How are we to determine what virtues we need to develop? St. Francis De Sales says that we should look at our vices (bad habits) and ask what the opposing virtue is. That is the virtue we need to develop (72). He goes on to discuss how when one is first developing virtue in the devout life, we look in broad terms at our behaviors but as we develop in the devout life, we look more at the little things. Here we caution against scrupulosity. Rather, we are talking about awareness of our vices. When we start out we can’t see the little things. We start with the most obvious and only later can see and work on the little things (72-73).
We do this not for our own honor. We do it because it is right (see St. Francis De Sales, 74). It is not easy. As St. Francis De Sales begins to discuss specific virtues, he begins with “patience.” He writes, ‘ “For you have need of endurance, so that you may do the will of God and receive what is promised” (Heb 10:36), says Saint Paul; and the Savior said, “By your endurance you will gain your lives” (Lk 21:19)”. ‘ It is not easy to endure. We don’t have to do it alone. Paul writes in 1 Corinthians 10:13, “No trial has come to you but what is human. God is faithful and will not let you be tried beyond your strength; but with the trial he will also provide a way out, so that you may be able to bear it.”
St. Francis calls to not complain. He writes, “If it is necessary to complain to someone, either as seeking a remedy for your injury, or in order to soothe your mind, let it be to some calm, gentle spirit, greatly filled with the love of God; for otherwise, instead of relieving your heart, your confidants will only provoke it to still greater disturbance; instead of taking out the thorn that pricks you, they will drive it further into your foot” (77). We complain not to gain pity but for help in dealing with our problems as God calls us to.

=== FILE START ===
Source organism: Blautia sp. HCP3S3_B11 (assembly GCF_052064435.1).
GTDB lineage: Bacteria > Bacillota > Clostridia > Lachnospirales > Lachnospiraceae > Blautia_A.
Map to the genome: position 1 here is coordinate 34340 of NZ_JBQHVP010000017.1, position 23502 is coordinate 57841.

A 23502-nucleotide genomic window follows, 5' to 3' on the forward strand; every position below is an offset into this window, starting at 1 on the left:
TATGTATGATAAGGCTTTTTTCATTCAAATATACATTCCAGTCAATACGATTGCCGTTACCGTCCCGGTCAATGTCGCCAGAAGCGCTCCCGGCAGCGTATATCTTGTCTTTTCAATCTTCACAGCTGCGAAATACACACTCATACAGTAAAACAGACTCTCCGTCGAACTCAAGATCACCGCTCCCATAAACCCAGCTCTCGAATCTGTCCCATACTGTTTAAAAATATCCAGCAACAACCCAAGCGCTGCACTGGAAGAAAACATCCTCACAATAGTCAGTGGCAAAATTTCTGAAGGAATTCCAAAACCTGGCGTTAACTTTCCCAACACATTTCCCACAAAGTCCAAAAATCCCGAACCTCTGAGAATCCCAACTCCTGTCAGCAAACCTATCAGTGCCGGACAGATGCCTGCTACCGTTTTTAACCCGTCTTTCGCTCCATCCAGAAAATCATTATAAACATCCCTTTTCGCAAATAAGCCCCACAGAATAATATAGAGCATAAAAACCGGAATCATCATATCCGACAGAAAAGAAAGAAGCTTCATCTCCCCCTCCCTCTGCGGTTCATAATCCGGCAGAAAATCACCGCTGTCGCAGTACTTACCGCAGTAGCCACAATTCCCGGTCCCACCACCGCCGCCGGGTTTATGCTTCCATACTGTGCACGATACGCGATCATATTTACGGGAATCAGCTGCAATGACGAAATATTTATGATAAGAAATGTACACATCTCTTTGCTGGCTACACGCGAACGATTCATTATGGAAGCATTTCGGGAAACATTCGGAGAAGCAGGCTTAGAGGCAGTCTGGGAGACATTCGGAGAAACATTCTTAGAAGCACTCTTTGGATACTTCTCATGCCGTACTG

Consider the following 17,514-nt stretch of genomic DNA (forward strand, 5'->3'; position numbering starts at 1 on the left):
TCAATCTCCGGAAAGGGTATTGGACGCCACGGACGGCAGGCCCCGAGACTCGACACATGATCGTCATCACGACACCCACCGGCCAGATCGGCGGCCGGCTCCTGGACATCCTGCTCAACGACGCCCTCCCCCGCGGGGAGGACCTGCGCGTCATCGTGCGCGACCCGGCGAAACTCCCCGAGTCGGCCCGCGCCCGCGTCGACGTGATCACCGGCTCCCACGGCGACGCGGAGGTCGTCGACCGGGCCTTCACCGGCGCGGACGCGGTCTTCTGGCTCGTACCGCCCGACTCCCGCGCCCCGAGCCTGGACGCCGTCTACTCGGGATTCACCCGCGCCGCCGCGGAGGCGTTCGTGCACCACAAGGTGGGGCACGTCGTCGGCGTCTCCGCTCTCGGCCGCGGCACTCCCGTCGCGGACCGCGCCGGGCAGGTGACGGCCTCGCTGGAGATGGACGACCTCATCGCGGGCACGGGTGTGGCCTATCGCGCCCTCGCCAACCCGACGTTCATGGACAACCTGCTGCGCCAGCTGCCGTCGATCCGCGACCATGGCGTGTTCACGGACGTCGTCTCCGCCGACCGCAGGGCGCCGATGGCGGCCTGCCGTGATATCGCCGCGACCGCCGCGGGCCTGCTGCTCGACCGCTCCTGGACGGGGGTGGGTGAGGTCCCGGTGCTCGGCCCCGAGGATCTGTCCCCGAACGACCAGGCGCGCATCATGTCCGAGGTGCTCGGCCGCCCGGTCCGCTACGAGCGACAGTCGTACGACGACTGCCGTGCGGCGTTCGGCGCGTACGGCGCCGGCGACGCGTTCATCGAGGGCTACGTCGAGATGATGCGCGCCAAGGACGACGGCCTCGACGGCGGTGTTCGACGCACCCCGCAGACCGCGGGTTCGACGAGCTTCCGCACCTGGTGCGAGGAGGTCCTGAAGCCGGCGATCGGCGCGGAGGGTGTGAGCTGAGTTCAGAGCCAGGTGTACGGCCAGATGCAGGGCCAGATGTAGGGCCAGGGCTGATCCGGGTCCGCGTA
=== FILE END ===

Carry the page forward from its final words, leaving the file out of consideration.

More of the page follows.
There are those who attend to their appearance out of pride. They seek vainglory. They seek status in earthly things like “noble birth, favor of great men, popular applause” (St. Francis De Sales, 79). What really matters is our status in following Christ. A mule is a mule where it carries the goods of a prince or a simple shepherd (St. Francis De Sales, 81). Now, there is nothing wrong with a good reputation. However, we do good not for the reputation but because it is good (see St. Francis De Sales, 87-88). In my recent homily for the 30th Sunday in Ordinary Time, Year C, I contrasted the boasting of the Pharisee to that of Paul.
St. Francis De Sales points us to the humility of the Blessed Virgin Mary (81-82). Her Magnificat (Luke 1:46-55) begins, “My soul proclaims the greatness of the Lord; my spirit rejoices in God my savior. For he has looked upon his handmaid’s lowliness; behold, from now on will all ages call me blessed. The Mighty One has done great things for me, and holy is his name.” Mary is not committing the sin of pride. Why? Because she is giving the credit to God for making her great.
We must not pretend to be great. We become great by imitating Jesus and the saints. We imitate them not to look good. We imitate them to actually become like them. Our imitation of the saints is not to glorify them. It is to follow their example of being like Jesus (St. Francis De Sales (82). In Isaiah 7:10-14, King Ahaz is offered a sign from the Lord. He appears to profess trust in God in refusing the sign. What is really going on is he wants to things his way. His way won’t work. When the Lord offers a sign or help, the humble person willingly accepts it.
The Lord is ready to do go things in you. Are you ready to let him?